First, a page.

Monday, October 5, 2009
1. Ease and intimacy of routing: 7 (regular layout) / 4 (Presidents Cup)
Regular routing is a simple counter-clockwise interior loop for the front nine that returns to the clubhouse and a large clockwise exterior loop for the back. Presidents Cup routing is aimed at drama, but requires awkward long walks and doubling back.
2. Quality of feature shaping: 5
Everything from the mounds to the greens and bunkers betray a manufactured look.
3. Natural setting and overall land plan: 6
Set on an isthmus but would benefit from more exposure to the water.
4. Interest of greens and surrounding chipping contours: 7
Bentgrass/Poa surfaces offer low-key contours and slight decks, and every green has at least one tucked hole location.
5. Variety and memorability of par 3s: 6
Visual differentiation is not strong. Tough 164-yard 14th hole plays to a tiny green. The long, downhill 11th is the scariest, as the green falls out sharply on the left.
6. Variety and memorability of par 4s: 5
Good flexibility in length, but fairway bunkers are a minimal hazard on full drives, and there’s no strong incentive for playing sides of fairways to greens.
7. Variety and memorability of par 5s: 5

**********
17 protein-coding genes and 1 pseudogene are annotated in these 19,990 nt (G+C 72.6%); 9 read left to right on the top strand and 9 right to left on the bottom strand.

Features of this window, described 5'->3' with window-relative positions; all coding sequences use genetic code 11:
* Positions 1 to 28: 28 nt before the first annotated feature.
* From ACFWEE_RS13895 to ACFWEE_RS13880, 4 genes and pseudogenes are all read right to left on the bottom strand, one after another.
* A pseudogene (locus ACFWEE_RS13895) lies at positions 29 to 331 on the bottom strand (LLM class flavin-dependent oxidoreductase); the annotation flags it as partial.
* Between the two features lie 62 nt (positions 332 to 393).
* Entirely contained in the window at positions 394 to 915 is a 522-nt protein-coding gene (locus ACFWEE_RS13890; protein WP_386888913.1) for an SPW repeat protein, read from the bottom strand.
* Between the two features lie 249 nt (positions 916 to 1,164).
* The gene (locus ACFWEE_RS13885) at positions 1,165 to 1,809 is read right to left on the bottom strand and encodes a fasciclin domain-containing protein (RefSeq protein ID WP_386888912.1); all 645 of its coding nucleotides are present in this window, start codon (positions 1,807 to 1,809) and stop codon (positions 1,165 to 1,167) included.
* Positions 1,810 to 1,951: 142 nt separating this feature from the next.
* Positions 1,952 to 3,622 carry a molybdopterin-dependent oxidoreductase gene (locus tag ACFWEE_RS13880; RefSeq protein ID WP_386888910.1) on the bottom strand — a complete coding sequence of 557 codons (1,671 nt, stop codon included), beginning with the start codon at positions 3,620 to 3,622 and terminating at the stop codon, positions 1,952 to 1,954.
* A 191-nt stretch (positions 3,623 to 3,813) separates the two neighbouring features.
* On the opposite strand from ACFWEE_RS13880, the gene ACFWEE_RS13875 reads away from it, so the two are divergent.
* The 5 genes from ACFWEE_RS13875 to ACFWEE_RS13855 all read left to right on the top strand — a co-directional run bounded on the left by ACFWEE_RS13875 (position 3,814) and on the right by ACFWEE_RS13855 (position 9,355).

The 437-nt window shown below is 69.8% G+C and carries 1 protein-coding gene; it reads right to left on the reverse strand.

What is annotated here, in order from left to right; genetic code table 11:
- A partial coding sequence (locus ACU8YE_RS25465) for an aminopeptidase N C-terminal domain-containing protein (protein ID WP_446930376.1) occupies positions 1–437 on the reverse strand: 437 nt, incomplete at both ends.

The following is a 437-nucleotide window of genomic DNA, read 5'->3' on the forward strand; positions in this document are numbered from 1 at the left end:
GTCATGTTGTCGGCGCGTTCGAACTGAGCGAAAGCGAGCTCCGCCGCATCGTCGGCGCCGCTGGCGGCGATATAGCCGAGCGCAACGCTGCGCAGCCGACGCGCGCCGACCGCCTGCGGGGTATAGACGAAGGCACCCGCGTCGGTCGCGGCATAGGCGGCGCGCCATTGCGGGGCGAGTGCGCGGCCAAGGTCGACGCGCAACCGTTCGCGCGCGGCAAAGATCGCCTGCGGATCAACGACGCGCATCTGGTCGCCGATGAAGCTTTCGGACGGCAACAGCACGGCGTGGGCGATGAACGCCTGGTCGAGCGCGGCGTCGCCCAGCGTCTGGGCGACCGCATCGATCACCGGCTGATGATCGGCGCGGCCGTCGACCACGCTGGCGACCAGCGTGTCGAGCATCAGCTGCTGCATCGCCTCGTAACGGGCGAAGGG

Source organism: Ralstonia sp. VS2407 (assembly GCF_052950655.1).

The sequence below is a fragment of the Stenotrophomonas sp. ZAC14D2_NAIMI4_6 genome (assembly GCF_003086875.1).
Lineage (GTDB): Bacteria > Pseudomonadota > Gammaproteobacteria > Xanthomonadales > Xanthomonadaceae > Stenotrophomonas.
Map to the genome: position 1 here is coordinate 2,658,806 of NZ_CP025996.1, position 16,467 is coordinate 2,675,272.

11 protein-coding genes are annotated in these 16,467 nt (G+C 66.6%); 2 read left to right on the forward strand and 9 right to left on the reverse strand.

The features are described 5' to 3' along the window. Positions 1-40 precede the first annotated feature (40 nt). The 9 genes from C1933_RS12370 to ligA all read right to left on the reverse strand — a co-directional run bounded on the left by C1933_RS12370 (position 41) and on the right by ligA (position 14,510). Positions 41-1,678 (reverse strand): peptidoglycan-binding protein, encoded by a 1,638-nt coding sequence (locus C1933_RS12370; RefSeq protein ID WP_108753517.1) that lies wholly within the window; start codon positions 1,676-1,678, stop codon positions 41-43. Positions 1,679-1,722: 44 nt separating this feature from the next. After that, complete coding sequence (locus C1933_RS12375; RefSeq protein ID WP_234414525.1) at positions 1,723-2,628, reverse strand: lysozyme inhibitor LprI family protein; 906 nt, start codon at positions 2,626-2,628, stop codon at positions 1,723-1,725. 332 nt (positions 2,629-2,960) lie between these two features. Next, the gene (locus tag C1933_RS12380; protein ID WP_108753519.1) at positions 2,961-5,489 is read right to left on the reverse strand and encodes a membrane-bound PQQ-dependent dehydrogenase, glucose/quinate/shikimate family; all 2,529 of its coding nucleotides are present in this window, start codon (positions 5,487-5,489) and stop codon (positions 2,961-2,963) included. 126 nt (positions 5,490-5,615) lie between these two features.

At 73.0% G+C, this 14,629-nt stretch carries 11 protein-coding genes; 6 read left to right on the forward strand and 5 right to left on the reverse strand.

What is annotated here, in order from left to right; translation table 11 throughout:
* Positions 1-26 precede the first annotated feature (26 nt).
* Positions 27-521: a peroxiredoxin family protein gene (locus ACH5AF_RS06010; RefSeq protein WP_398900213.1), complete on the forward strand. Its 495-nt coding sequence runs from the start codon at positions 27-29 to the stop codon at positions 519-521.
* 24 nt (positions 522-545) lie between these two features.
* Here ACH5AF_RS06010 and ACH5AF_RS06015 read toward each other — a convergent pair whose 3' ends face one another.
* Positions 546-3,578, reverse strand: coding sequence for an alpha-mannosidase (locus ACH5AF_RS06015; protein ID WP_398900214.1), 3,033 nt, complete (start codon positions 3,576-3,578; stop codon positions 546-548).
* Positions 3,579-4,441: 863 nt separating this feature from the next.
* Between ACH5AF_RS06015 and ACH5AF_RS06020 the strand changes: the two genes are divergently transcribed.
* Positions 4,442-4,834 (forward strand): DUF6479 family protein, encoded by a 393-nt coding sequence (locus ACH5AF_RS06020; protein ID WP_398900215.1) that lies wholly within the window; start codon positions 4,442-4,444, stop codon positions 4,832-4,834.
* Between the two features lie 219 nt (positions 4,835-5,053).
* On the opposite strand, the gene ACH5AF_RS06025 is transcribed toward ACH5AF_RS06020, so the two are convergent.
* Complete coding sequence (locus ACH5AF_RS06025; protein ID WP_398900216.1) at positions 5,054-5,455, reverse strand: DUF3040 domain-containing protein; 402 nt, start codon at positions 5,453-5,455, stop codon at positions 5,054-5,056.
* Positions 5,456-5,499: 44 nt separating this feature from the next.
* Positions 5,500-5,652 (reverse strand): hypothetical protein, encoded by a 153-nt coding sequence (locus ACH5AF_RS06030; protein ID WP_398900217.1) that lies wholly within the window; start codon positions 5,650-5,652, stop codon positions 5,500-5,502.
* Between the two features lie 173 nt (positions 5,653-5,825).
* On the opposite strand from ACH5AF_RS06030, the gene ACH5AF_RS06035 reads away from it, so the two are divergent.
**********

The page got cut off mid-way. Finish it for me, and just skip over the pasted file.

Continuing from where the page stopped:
Demanding tee shots to secure proper position to go for the green in two, but the layup shots are indifferent.
8. Basic conditioning: 6
Dense bluegrass and perennial ryegrass turf, with light rough throughout. A fertilizer burn on several greens in mid-July is healing, but the second and 17th greens still will show damage around the edges.
9. Landscape and tree management: 7
Tall eucalyptus trees are very dramatic, with their high flat canopies looking like a serving tray held aloft in a waiter’s arm. Tall trees everywhere convey maturity, though the effect is also of uniformity rather than angles and variance in playing corridors.
10. “Walk in the park” test: 6
Elegant presentation, even if with too much sameness of feeling throughout. The welcome exception is Nos. 12-15, where doglegs bring the water closer to play and there finally are some angles that count.
Pleasant, functional and a shade below inspiring. But Bay Area public golf is better off with it than without it.
• • •
• 99 Harding Road, San Francisco, CA 94132, 415-664-4690; www.harding-park.com
• Owned and maintained by San Francisco Department of Recreation and Parks
• Golf operations managed by Kemper Sports
• San Francisco resident card holders: $46-$59 (optional cart $13 per rider)
• Northern California resident rate: $89-$99 (optional cart included)
• Outside Northern California rate: $135-$155 (optional cart included)
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